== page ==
Heard the term “Cloud Computing” and don’t know what it is? Read on for the lowdown.
Cloud computing is a new term for many of us. If you are new to the world of online buying and selling due to the recent viral outbreak, then you need basic explanations to start you off. Let’s talk about what cloud computing is and why you are hearing about it everywhere. Spoiler alert: it’s really not as complex as you think.
What is Cloud Computing?
The “Cloud” is the internet world. If it exists in digital format, somewhere offsite from where you are, then it exists in the cloud. The best way to explain this is with some examples out of your everyday office life.
When you type an email and send it to a colleague or boss, that email is sent through the cloud. It leaves your computer and travels through the internet to another user. We can best think of the internet as a digital workspace.
When we create an online store to represent our business on the internet, this lets us buy and sell through the cloud. We create a website which acts as our digital storefront, inviting customers in so we can sell to them. Any online store within our website is in the cloud, our site itself, in fact, is within the cloud. It is not a physical, tangible thing. We cannot hold it in our hands. It exists purely within the internet.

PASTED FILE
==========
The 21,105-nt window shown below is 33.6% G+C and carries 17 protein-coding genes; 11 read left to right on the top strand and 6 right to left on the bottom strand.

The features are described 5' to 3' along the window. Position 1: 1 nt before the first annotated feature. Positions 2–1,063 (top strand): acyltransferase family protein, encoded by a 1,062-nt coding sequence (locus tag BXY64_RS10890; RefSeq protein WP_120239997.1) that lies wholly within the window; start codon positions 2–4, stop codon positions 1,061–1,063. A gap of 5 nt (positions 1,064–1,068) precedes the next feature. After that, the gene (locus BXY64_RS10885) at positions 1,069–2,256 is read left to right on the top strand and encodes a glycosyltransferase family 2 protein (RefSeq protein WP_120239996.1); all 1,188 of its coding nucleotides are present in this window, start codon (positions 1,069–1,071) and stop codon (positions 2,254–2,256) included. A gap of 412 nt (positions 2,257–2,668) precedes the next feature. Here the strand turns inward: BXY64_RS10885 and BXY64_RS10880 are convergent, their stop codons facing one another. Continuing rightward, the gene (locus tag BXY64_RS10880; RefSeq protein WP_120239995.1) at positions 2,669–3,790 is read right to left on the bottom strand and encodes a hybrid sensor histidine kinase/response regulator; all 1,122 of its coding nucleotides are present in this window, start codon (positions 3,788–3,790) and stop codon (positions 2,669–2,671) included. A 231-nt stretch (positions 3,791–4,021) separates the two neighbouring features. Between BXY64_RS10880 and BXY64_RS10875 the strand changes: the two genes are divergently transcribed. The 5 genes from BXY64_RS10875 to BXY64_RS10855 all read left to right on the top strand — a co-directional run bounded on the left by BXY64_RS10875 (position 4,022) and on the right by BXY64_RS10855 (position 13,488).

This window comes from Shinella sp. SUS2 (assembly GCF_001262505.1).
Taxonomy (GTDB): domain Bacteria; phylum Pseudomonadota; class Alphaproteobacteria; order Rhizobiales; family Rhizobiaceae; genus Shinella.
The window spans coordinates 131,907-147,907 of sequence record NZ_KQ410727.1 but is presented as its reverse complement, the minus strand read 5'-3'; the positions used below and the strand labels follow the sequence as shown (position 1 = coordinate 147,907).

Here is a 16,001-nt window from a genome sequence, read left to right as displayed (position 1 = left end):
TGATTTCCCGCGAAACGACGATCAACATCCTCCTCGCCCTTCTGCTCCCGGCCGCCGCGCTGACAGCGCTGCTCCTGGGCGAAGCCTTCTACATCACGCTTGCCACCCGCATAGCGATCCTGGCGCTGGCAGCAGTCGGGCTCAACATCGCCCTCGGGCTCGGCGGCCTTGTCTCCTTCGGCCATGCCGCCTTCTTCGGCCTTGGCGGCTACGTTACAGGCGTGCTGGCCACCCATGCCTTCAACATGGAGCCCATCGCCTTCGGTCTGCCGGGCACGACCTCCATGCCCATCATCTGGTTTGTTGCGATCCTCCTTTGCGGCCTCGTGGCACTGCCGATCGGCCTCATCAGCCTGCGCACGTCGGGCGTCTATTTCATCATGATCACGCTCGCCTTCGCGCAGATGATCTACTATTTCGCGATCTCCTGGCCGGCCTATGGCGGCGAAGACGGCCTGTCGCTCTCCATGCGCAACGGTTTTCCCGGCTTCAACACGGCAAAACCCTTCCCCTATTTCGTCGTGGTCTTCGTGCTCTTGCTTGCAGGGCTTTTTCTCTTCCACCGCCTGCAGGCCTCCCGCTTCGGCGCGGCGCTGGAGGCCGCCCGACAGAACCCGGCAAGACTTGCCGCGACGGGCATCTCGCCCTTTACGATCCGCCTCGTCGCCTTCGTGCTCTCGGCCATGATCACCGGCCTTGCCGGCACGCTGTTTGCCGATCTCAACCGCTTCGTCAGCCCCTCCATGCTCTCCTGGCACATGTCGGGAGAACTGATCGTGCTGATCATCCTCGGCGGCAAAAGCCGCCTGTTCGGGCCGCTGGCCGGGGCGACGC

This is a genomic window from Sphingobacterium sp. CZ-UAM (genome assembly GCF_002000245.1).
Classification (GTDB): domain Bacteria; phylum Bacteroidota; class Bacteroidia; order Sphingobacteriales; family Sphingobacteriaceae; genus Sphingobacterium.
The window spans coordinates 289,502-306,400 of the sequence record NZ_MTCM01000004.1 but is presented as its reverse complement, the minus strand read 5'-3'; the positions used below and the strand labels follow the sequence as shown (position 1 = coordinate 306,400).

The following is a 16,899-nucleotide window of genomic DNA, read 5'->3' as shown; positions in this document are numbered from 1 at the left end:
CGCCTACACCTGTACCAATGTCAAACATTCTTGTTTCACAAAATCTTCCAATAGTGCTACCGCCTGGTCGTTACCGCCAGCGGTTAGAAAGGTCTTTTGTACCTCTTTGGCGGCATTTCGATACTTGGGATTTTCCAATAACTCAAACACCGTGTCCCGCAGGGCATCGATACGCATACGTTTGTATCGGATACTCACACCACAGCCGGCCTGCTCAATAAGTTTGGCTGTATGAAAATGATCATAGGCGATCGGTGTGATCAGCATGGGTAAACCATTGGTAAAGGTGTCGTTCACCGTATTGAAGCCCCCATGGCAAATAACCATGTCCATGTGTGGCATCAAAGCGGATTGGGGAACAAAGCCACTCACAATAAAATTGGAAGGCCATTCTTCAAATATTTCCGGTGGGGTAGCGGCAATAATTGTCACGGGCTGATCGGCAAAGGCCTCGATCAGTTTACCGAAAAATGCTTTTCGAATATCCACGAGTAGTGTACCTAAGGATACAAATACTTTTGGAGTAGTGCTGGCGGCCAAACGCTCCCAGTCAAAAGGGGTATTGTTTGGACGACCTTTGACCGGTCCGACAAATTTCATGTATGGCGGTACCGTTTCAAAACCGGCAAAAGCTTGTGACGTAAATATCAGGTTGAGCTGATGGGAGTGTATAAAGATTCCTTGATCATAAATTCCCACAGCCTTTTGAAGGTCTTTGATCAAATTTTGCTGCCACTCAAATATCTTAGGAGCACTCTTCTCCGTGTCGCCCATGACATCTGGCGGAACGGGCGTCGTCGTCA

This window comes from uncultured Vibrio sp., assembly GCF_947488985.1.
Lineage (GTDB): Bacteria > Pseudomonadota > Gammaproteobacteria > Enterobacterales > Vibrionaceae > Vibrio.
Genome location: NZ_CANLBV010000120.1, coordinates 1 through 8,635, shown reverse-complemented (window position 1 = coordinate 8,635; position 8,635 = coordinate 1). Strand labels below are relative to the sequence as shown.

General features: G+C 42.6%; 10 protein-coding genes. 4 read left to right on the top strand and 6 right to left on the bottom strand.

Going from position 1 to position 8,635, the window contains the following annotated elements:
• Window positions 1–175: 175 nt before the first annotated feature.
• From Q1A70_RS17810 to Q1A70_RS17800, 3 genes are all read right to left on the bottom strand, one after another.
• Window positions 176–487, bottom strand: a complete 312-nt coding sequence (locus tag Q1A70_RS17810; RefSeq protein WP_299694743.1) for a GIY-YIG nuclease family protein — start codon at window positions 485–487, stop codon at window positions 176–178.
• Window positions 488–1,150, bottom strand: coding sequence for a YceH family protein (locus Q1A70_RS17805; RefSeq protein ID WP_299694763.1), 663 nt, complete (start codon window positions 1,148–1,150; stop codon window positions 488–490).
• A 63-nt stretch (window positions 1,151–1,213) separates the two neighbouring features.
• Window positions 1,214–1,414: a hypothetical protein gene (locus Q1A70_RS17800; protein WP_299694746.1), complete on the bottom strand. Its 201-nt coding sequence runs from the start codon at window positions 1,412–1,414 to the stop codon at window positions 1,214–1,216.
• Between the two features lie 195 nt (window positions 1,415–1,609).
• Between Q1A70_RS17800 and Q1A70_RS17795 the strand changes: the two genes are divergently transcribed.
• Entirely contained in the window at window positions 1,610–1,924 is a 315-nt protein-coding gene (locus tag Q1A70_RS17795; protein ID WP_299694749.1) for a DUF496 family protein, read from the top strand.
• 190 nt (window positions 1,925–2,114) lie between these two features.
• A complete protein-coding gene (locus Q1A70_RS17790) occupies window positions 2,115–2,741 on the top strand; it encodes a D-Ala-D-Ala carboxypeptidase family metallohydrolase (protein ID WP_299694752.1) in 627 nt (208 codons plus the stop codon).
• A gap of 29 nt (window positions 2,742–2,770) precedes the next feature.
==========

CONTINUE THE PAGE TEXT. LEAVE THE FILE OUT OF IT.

Cloud computing is the use of computer processes to access the cloud. It is an umbrella term, used to describe everything from cloud computing jobs like web developer or server technician, to clocking in at work from your home computer.
The Features of Cloud Computing
So how do you know if it’s cloud computing or just computing you are using? You look at the features of the activity and see if it matches the qualifications.
Features of cloud computing involve an offsite location, meaning you send data elsewhere to be processed. According to specialists IBM, cloud computing lets you use infrastructure established elsewhere via the internet. There is a myriad of benefits to this because it lets you use internet resources you don’t have to maintain yourself.
To put this in simpler terms, cloud computing is any computing task that means you are using internet resources created by someone else.
A Few Benefits
There are obvious benefits to this. Some of the best are:
- Your company pays for less maintenance
- Your company does not need to establish the infrastructure itself
- Outsourcing data storage is more affordable than onsite data storage
- You do not need a whole IT department, saving overheads
- Clients have easier access to their own data should they need it
- Offsite storage is searchable, so you can still retrieve data when you need to
Let’s round this off by saying that using the internet itself is using infrastructure created by someone else. So if you are using the hardware of your computer to write a Word document, that’s not using the cloud. If you then save that word document to your Google Drive, you are saving it to the cloud.